Similarly, a Select Task Force of the Equal Employment Opportunity Commission (EEOC) found anywhere from 25% to 75% of women report having experienced sexual harassment in the workplace. If the term used is “sexual harassment”, 25% of participants reported having experienced it. Yet this percentage rose to 40% when participants were asked if they had experienced one or more listed examples of “specific sexually-based behaviors, such as unwanted sexual attention or sexual coercion.” And this rose to 75% once the question covered broader "gender harassment".
Safeguarding is essential, but culture must change
One concrete measure is that more than 7,500 sexual harassment claims were filed with EEOC in FY 2018. This was a 14% increase from the prior year. Due to the recent wave of sexual harassment accusations, many states are looking to go beyond federal regulations to prevent workplace sexual harassment. It makes sense to do so, given the cost repercussions of such behavior. Victims can show mental or physical health symptoms, and they may be coerced to leave their job with detrimental effects on their career. For those who do report the incident, there may be legal costs.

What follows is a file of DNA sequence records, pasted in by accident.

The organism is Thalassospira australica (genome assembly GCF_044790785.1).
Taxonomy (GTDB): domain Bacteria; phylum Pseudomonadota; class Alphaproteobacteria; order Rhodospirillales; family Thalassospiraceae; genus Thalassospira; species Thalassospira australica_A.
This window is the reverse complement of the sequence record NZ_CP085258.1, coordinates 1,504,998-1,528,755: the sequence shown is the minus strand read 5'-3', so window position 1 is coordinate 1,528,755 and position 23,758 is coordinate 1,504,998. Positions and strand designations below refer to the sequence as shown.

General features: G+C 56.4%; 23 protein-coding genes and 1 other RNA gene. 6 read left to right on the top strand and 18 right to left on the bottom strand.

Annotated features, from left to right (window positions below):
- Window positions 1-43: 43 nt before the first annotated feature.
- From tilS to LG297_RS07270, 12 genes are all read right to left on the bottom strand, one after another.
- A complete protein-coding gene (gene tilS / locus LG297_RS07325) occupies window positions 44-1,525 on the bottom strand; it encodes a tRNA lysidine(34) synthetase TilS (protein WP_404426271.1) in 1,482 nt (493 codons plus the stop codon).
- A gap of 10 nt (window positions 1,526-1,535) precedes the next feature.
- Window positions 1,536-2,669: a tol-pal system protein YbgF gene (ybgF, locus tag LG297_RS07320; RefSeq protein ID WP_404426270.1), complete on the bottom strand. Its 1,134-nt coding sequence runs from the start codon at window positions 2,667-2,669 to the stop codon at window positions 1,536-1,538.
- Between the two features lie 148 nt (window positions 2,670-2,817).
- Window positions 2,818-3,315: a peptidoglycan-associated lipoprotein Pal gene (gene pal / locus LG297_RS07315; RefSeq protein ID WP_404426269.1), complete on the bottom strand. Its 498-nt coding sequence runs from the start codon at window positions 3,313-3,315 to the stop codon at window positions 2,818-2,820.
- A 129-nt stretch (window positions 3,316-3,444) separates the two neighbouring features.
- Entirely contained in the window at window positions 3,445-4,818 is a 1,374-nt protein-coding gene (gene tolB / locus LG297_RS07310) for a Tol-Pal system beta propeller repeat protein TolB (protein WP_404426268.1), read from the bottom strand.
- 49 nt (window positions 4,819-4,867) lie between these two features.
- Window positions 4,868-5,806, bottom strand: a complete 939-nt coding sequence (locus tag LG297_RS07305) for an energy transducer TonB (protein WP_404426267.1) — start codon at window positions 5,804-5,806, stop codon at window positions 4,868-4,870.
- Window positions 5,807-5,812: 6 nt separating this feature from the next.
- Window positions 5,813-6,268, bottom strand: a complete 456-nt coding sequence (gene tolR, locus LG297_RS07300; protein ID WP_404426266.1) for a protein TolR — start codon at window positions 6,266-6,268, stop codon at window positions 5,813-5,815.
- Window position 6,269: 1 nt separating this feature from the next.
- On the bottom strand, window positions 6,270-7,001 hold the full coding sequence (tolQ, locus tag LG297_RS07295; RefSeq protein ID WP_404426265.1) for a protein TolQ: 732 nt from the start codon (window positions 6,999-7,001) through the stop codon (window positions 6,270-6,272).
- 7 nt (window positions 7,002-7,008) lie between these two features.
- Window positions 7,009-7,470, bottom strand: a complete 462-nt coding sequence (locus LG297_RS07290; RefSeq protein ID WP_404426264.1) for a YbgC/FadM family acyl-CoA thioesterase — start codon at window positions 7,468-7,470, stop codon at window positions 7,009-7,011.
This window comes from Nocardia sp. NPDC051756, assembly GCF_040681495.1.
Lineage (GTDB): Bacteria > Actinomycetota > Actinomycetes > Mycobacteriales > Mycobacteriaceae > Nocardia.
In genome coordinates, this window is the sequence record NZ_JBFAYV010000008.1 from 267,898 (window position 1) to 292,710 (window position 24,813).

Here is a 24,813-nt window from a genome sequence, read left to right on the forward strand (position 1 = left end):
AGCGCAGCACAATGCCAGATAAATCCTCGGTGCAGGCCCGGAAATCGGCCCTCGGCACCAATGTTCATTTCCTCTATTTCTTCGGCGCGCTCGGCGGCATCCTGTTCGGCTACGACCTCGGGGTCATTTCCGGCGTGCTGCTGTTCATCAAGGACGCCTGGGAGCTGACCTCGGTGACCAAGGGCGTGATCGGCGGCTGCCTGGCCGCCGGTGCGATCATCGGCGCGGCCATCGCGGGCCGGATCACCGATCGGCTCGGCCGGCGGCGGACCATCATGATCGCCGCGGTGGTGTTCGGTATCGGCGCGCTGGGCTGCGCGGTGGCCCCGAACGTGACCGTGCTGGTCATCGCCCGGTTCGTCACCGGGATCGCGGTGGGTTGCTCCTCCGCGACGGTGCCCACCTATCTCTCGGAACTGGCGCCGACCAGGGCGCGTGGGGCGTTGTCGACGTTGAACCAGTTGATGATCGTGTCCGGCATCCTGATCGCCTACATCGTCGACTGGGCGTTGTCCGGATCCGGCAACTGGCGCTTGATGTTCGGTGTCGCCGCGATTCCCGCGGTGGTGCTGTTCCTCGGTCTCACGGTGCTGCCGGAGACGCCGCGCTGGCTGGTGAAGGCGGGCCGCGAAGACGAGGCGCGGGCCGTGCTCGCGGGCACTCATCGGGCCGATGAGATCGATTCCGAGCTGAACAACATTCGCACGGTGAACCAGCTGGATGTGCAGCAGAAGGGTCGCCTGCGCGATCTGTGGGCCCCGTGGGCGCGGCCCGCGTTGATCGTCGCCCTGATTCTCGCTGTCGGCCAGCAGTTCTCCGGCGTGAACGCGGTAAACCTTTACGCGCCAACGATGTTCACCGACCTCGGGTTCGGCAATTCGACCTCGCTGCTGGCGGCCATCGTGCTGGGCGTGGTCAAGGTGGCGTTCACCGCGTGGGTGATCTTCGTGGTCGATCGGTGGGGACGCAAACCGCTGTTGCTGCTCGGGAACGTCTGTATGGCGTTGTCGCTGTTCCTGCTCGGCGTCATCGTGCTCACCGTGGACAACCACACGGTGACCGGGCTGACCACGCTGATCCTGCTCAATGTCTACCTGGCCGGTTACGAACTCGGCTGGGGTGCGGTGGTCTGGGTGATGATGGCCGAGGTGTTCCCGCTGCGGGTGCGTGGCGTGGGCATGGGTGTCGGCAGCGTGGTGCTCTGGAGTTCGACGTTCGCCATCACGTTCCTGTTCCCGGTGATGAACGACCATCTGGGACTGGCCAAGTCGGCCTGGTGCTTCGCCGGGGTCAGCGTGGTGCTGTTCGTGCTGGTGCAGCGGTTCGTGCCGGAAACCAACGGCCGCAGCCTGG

For companies or organizations where harassment does take place, they may see increased absenteeism, lower productivity, and poorer job satisfaction levels. And of course, they may face the costs of any settlement in victims' favor. As a minimum, employers must set out workplace conduct guidelines and harassment policies to establish best practice. Managers need training to ‘actively listen’ and take the appropriate action to sexual harassment complaints. And guidelines on what is acceptable behavior includes teaching workers on how to support their co-workers.